The English governor was not happy that MacClancy was providing shelter to the Armada survivors, and attacked the castle. After MacClancy and his clan hid up a mountain, De Cuéllar and his countrymen held off the governor and his forces, principally because the castle was out of cannon range in a place that was marshy, breast-deep, so that even the natives could not get to it except by paths. The siege lasted for 17 days, until our Lord saw fit to succour and deliver us from that enemy by severe storms and great falls of snow. MacClancy declared the Spaniards as his most loyal friends, offering whatever was his for our service, suggesting that his sister would marry De Cuéllar.

When our captain turned down this enticing offer, it seemed that MacClancy’s gratitude was conditional:

He did not wish to give me permission to leave, nor to any Spaniard of those who were with him, saying that the roads were not safe; but his sole object was to detain us, that we might act as his guard. So much friendship did not appear good to me; and thus I decided, secretly, with four of the soldiers who were in my company, to depart one morning two hours before dawn, so that they should not pursue us on the road.

Shortly after Christmas, De Cuéllar travelled to Antrim and found passage to Scotland. From there, he sailed on to Flanders and eventually made it back to Spain.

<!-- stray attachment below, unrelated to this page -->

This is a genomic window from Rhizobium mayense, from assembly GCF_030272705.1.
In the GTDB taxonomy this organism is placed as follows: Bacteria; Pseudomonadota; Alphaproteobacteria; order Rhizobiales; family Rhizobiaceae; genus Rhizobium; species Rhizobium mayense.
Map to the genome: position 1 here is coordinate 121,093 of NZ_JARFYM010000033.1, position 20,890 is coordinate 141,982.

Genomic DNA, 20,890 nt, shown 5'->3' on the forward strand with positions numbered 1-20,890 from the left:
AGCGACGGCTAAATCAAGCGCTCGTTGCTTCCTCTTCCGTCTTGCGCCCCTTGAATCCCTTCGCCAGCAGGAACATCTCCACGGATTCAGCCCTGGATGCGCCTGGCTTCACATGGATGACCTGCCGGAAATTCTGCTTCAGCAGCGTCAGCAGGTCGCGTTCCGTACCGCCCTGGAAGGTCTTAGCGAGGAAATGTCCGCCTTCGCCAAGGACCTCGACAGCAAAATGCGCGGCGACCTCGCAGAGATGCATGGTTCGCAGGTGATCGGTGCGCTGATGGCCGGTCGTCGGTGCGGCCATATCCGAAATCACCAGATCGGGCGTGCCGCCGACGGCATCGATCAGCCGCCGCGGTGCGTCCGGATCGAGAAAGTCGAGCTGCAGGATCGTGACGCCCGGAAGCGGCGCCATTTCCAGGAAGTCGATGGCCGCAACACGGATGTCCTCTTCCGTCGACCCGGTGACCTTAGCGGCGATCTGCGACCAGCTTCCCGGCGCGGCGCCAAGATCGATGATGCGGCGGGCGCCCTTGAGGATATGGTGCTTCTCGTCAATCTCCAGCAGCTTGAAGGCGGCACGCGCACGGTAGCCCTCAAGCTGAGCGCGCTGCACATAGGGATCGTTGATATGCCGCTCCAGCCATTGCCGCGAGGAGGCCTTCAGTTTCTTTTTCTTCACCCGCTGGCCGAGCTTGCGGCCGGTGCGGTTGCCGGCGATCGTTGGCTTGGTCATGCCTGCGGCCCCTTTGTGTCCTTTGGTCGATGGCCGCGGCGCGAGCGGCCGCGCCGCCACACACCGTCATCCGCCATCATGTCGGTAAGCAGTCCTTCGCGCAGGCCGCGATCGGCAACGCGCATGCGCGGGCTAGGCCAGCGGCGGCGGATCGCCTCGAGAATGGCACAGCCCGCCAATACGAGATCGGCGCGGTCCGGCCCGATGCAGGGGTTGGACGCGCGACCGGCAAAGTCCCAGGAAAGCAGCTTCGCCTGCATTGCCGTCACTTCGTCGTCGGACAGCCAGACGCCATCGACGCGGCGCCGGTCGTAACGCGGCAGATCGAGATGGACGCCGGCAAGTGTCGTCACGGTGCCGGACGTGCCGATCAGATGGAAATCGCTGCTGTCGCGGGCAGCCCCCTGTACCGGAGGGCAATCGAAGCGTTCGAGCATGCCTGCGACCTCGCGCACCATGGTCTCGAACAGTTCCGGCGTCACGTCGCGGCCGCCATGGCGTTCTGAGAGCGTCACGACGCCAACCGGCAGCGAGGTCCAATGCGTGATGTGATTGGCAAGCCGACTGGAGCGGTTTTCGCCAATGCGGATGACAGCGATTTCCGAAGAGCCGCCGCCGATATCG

De Cuéllar’s letter about his experiences provide a valuable picture, if not always a flattering one, of Tudor Ireland:

The custom of these savages is to live as the brute beasts among the mountains, which are very rugged in that part of Ireland where we lost ourselves. They live in huts made of straw.

He describes the men as large bodied, and of handsome features and limbs, wearing tight trousers and short loose coats of very coarse goat’s hair and with their hair down to their eyes. The women are very beautiful, but badly dressed, their dress described as little more than a smock and their hair covered by a linen cloth, much doubled. He notes sniffily that these people call themselves Christians but the chief inclination of these people is to be robbers, and to plunder each other and concludes that in this kingdom there is neither justice nor right, and everyone does what he pleases. But he also acknowledges that if it had not been for those who guarded us as their own persons, not one of us would have been left alive.

Looking forward to Fionas novel!

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I'm a lover of all things Tudor, and historical - fiction or fact. My aim is to bring together writers of all calibers to share their work with like minded people!

4 thoughts on “Among Savages by Fiona Hurley [Article]

  1. While I am aware that the Spanish Armada captains choose the long route, via Scotland and Ireland, to sail home, I know little of the fate they met. It had never surprised me that, with the Catholic link, the survivors sought to spend the winter in Ireland with those who were religiously like-minded, but I had not realised the Spaniards had met such opposition and cruelty from the “savages” – a word I would never have associated with the Irish, yet some did behave in such a manner, I now learn. Some Spaniards, I believe, received a warmer welcome and stayed, marrying the local girls, but perhaps that was more out of gratitude for the protection they had been given by families or communities. Captain De Cuéllar’s account of this is certainly of great interest and importance as though the sea battle between England and Spain in 1588 has been well-documented, the fate of the Spaniards has received less attention in English accounts, and I imagine there are many other written descriptions of varied experiences, by the Armada captains and other literate crew members, which will appear in this novel.